Charles1dad, we don't know of Steve's great sonic results, only of his opinion of such. Thiel recommends more power, Pass recommends more power, and there hasn't been anything but an anecdotal reason to suggest otherwise. The measurements provided by Steve don't seem to suggest that the c-j or something very similar, would be as good, never mind better than what the OP has already tried. I would think that the point OP started this thread was to expedite the process of selecting the appropriate amp for his needs. With that in mind, I think it fair to point out that the c-j or something very similar, for the reasons I've already posted, is not as likely to satisfy the OP to that end as much as some other alternatives.
Getting past discussions of how much power the Thiels would need...there's also the difference in sonics of the different amps.
Does anybody have experience hearing Pass XA series, Pass X series, and Ayre amps...preferably with Thiel speakers? That info is of more use to the OP than discussions as to how much power he needs...once he has an idea of the different lines' sonics, then it's a matter of choosing the appropriate power for his speakers.
I've heard Thiel speakers, and I've heard (and owned) Ayre amps. I suspect they'd work together reasonably well - but I wasn't a huge fan of the combo of Simaudio electronics with Thiel speakers - the combo was a bit edgy. Thiel speakers can sound a bit bright with electronics that are "modern" sounding - as such, I'd be looking for an amp that doesn't overdo the top end at the expense of the midrange. My guess is that, sonically, the Pass XA series would be better than the Pass X-series or the Ayre with Thiel speakers...so perhaps just moving up to a bigger XA-series amp is a good idea.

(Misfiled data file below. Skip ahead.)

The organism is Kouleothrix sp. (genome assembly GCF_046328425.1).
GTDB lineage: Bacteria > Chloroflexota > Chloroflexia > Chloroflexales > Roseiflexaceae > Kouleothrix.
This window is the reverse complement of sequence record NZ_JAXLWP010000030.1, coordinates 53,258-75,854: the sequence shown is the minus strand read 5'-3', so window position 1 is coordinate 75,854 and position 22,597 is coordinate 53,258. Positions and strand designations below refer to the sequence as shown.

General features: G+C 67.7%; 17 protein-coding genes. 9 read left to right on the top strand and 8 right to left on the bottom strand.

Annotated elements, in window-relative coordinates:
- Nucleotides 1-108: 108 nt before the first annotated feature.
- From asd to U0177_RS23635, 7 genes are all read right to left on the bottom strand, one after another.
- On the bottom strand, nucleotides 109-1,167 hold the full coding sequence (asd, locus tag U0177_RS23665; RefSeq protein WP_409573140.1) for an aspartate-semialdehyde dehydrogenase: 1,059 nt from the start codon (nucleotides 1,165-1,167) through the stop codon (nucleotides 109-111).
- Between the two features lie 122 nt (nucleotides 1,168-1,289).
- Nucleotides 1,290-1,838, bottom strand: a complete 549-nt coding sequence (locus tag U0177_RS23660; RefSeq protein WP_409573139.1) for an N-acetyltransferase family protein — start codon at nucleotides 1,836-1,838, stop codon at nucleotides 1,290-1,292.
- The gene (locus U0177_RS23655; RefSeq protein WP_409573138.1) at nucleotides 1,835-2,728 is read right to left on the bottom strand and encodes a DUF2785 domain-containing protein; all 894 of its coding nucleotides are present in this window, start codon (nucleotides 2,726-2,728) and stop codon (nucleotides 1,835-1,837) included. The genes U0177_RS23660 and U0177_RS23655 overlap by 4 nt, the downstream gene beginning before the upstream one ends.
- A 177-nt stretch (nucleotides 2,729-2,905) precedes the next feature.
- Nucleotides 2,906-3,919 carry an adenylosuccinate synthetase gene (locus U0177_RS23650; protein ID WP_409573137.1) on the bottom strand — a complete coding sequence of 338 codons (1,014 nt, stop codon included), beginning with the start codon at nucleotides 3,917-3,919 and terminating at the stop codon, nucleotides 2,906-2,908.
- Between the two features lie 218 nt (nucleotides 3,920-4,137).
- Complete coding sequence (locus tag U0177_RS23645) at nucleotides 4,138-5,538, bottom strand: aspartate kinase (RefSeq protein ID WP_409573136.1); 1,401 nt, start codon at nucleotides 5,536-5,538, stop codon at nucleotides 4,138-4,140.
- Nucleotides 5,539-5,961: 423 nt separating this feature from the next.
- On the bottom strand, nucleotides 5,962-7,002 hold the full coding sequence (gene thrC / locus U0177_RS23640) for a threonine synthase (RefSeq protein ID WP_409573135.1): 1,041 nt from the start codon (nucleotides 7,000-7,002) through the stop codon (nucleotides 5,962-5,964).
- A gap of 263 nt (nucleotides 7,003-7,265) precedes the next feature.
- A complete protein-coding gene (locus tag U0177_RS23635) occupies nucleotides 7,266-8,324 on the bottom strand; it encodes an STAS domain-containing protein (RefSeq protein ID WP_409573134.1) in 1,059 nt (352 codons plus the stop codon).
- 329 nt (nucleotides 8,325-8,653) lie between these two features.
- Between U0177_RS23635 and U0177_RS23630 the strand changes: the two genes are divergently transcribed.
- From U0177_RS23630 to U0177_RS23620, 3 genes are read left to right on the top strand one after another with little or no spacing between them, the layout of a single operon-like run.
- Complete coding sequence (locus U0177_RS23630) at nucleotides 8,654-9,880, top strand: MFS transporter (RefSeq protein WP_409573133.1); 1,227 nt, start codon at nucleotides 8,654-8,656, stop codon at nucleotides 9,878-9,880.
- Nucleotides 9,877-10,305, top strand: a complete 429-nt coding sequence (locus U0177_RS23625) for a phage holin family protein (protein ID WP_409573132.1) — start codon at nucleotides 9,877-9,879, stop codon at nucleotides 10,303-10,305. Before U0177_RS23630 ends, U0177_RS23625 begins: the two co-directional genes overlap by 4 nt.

Yeah, I wish I could go higher in the XA line. The 60.5s are kind of in the zone, although even getting the funds for that purchase would require living with the 30.5 for a couple more years. Although Renohifi suggested that that could be a solution, Pass themselves recommended the XA100.5, followed by the 350.5, and then the 250.5 as the best matches for the Thiels.
Interesting thread. Further thoughts are that, of the three much higher powered integrateds I owned for a time in this system, the CJ CA200 was the most enjoyable. What I missed though was the upper bass warmth of the CAV50; this is my second one, I too "second, third and fourth guessed" myself and finally returned to this model. Certainly that amp could drive the Thiels to much higher levels and not venture into tube glare territory. But i can get this system up to 95 dB with most music before glare sets in and that is more than I normally listen at for extended periods (I mean, how high do you guys expect to be able to go?). Fortunately I was able to find another on the 'gon and once this was back in the system, all sounded "just right" once again. I used to be very critical of the ear vs. technical issue, reading the literature on this, the Absolute Sound vs. Sterophile battles, etc., and, for a period of ten years or so, was convinced that measured specs were perfectly predictive of sonic performance. I have now at least partially moved over to the other camp in that there are component combinations that empirically defy technical predictability. Believe me, my expectations used to be more closely aligned to most of the sentiment expressed above with regard to the need to high current and Thiels.
I also have CS6s and when I was trading up from Bryston 7B monoblocks ten years ago, I first purchased a Krell 300cx amp; it was OK but I decided to try the 400cx the next day, so I took back the 300cx and traded up (full credit within 24 hours, blah blah) . The rssults were clearly heard. The more powerful Krell made a distinct improvement in dynamic swing and width and depth of staging. Bass was also improved. So there was my conclusion that high current amps are de riguer with Thiels. Until the CAV50 appeared, that is.